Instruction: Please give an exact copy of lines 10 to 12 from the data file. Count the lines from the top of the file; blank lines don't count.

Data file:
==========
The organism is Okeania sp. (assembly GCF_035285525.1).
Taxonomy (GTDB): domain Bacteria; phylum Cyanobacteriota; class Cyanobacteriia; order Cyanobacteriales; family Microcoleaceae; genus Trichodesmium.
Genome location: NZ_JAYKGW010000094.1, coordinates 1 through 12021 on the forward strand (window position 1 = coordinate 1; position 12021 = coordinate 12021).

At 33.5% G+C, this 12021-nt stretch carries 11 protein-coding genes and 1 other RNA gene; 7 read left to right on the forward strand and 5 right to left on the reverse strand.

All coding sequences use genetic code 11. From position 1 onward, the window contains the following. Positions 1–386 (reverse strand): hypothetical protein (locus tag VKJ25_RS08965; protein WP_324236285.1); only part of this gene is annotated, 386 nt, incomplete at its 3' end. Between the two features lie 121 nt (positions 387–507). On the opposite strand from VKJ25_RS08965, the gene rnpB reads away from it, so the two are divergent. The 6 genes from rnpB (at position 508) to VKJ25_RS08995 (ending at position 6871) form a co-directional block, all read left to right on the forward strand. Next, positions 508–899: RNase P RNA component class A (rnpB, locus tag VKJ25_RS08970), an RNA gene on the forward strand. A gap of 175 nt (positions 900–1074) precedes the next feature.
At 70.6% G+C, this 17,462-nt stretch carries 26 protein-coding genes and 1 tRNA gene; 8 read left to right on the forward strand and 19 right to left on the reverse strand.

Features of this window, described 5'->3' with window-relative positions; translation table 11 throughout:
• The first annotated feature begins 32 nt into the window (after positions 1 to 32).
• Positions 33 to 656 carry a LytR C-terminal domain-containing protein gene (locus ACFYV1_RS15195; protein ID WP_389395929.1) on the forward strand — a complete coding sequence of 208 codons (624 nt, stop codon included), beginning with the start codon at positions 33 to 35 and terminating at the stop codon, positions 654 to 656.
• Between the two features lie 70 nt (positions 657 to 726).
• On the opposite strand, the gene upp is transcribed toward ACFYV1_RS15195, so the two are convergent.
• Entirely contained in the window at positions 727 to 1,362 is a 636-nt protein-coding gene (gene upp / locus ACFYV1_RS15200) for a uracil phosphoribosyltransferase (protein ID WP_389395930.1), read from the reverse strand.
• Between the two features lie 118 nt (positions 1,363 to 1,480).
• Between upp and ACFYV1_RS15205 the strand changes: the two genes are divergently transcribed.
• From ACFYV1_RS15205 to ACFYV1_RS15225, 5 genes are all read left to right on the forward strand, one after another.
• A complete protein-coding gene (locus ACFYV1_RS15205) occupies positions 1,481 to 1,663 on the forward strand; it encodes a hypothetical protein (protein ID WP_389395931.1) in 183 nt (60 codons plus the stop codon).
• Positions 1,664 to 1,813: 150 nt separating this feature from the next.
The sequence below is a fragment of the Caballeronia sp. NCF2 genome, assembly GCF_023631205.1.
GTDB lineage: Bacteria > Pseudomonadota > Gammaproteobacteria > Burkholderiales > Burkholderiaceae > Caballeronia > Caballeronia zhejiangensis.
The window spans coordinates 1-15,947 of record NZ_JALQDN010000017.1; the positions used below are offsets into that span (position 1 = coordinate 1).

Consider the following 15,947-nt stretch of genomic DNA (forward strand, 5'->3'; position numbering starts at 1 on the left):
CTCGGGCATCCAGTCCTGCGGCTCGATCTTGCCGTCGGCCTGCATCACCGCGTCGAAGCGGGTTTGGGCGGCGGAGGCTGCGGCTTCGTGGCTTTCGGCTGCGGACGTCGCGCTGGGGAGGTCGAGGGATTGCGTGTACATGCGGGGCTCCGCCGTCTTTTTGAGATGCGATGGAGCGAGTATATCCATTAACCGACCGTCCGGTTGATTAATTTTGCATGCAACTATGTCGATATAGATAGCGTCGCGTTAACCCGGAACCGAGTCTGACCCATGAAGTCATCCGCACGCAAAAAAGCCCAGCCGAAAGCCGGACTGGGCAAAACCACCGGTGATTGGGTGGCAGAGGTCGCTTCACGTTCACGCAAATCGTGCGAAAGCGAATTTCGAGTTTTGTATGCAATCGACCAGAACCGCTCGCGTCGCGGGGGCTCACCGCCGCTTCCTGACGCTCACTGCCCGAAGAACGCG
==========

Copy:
• Between the two features lie 70 nt (positions 657 to 726).
• On the opposite strand, the gene upp is transcribed toward ACFYV1_RS15195, so the two are convergent.
• Entirely contained in the window at positions 727 to 1,362 is a 636-nt protein-coding gene (gene upp / locus ACFYV1_RS15200) for a uracil phosphoribosyltransferase (protein ID WP_389395930.1), read from the reverse strand.